Friday, November 18, 2011

The Return, Part 2: Storm Spirit

"Seems like such a simple thing
To follow one's own dream
But possessions and concession
Are often not what they seem"
From Days That Used To Be - Neil Young

Lakes of the Clouds Hut. Mount Jefferson is the left peak behind, Clay center, and Mount Washington rises out of frame right.
We reached the hut. The hut's season had ended and it was battened against the coming hammer blows of winter. The dark green shutters contrasted with the pale gray of the walls and roof. The walls and roof in turn blended into the grays and browns of the mountains as they awaited the snow and ice to come. The growing season in the alpine zone is brief, and it was well over as Mark and I dropped our packs and settled on the benches along the hut. The air was cool and quickly I felt the sweat on my back turn cold, without the body heat generated by effort it was time to put a jacket on. We would have a brief snack here before continuing on our hike.

As we had approached the hut, I had started to feel the discomfort and malaise return that had been troubling me for weeks. I didn't mention this to my companion at this point as I did not want to make him concerned. I am admittedly one of those guys who tries to grind out pain and illness rather than give in to it. This approach has both pros and cons. It is not the wisest behavior I know, but then I rather doubt anyone who knows me well would expect me to always do the smartest thing. And by "always" I mean "ever." So Mark and I discussed the hut while we ate a quick high calorie bite, and then we shouldered our packs and started the short climb of about a quarter mile of stoney trail to Monroe's summit.

We ascend the short climb to the summit of Mount Monroe. The trail is a bed of placed stones delineated by small cairns.

Looking back at the hut and the two "lakes" from the approach to Monroe's summit. These "lakes" are more accurately called "tarns."
Above the hut in this image, looking to the north, are three peaks of the Presidentials. From right to left are Washington with its masts and buildings, Mount Clay, and Mount Jefferson.

It was not very long before Mark and I reached the flat summit of Mount Monroe. This was a new peak for my companion. For me, it was a return to a summit I had last visited nearly twenty years before. My young friend had not even been born when I last stood on this perch. That day many years ago it was shrouded in a cold October mist, and no views could be had that day. Now the views spread out in all directions, peaks by the scores, valleys, lakes, and towns met our gaze from this lofty place.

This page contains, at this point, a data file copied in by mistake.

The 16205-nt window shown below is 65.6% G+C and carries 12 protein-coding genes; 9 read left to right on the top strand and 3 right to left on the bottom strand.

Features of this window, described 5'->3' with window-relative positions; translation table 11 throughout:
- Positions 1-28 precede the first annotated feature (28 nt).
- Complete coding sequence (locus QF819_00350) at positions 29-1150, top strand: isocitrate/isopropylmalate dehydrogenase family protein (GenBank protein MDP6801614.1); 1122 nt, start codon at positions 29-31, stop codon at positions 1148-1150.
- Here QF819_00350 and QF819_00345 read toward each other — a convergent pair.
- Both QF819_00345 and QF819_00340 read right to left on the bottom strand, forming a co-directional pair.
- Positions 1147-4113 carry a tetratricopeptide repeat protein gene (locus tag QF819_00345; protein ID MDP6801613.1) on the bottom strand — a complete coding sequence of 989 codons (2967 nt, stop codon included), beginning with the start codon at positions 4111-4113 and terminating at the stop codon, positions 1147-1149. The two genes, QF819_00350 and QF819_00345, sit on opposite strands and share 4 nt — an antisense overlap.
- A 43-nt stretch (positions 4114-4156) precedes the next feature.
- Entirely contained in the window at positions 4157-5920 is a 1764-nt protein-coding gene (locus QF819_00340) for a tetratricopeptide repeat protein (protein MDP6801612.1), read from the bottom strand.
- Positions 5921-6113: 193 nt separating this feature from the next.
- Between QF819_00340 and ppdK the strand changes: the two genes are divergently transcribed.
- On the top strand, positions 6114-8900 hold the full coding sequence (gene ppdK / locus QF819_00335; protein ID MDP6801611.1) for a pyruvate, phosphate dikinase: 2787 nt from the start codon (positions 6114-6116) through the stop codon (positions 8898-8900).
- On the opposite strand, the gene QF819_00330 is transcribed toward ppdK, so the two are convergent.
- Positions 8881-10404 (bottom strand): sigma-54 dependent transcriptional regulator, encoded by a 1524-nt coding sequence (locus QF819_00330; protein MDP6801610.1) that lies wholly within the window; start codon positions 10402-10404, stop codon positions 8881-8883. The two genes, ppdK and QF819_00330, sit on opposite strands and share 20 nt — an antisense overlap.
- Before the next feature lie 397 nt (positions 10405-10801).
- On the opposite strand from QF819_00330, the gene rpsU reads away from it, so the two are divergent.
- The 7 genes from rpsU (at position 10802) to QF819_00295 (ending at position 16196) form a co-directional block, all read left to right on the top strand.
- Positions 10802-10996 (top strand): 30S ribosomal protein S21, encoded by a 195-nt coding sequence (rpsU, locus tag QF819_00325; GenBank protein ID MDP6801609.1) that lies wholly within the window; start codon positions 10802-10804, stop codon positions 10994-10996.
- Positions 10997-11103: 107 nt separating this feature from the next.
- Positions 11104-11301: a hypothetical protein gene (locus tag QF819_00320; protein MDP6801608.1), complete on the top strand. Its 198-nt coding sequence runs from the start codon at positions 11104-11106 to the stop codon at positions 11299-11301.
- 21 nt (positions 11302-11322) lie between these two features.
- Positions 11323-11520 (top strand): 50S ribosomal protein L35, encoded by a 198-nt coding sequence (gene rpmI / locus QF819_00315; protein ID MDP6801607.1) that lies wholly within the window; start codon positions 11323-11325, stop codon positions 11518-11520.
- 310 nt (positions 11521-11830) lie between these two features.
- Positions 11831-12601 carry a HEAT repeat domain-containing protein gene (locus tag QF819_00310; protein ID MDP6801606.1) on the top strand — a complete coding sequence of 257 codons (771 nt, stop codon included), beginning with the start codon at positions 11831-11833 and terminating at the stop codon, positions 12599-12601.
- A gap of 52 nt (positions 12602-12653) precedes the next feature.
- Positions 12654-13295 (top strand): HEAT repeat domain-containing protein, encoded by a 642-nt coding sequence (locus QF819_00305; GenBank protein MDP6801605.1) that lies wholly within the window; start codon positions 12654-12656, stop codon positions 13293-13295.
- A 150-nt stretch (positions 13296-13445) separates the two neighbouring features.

Below the summit of Monroe, to the southeast, lies a broad open shoulder. In June this shoulder is festooned with wildflowers. The Crawford Path is easily seen crossing the shoulder.
My companion snaps a few photos from the summit of Monroe.

The southern Presidentials seen from Monroe. At right is Little Monroe, a little left of center barely more than just a high point on the sharp ridge is Franklin, the obvious dome at center is Eisenhower, the peak just to the left of Eisenhower is Pierce, and finally, further left and away is Jackson. The Three peak ridge beyond Eisenhower is, from left to right, Willey, Field, and Tom.

 Our stay on Monroe was brief. We had most of our hike still ahead of us and I was starting to think we might run out of daylight before we ran out of trail. So after soaking in the views and the feeling of accomplishment that comes with every summit, we headed back the way we came. We would backtrack to the hut and then head past the lakes on our way up Washington. The return to the hut was just a matter of minutes, going down hill is almost always faster than going uphill! But not always of course.

The lower "lake." This tarn is only slightly larger than an acre and just over 8 feet deep. In summer some of the many hikers and lodgers at the hut sometimes swim in the crystal clear, cold water.

The lakes were once called the "Blue Ponds" and "Washington's Punchbowl." Whatever name man chooses for them they are beautiful relics of the forces that have sculpted these mountains.

The silhouette of Monroe is a what is known as a "roche moutonee," or "sheepback." This profile was created as the glacial ice of the last ice age ground up the slopes from right to left. The inexorable grinding of the ice created the smooth slope of Monroe's northern face. As the ice crested the peak it ground downwards on the other side, gouging the southeastern face and creating the distinctive peak that remains to this day.

Another look at Monroe from a little further up the trail. You can see why Monroe is so easily recognized from a great distance. Compare this "sheepback" shape to the nearby dome of Eisenhower in the earlier photo. Every mountain has a different face as surely as we do.
They call New Hampshire the "Granite State." There is a very good reason for this, because it largely is. And because of that, one could be easily forgiven for assuming Mount Washington is a massive pile of granite. It isn't. As iconic of the "Granite State" as Mount Washington is as the highest peak in New Hampshire (and the northeast for that matter), it is not granite. The "Rock Pile," as Mount Washington is apply known to those who walk its slopes of riven and chaotic stone, is primarily quartzite and mica schist. The difference means much more to geologists than hikers admittedly, but I find certain pleasant irony in that. Another icon of New Hampshire, perhaps the most iconic of all, the Old Man of the Mountain fell in 2003 and is no more. A deeper irony may be found in the fact that the Old Man was indeed granite, Conway Granite to be specific. We often see mountains as eternal and insuperable. Yet no mountain will survive the passage of time and the forces of nature that act to grind, splinter, and topple. To us, the mountains are eternal, but that is only because we ourselves exist so briefly by comparison.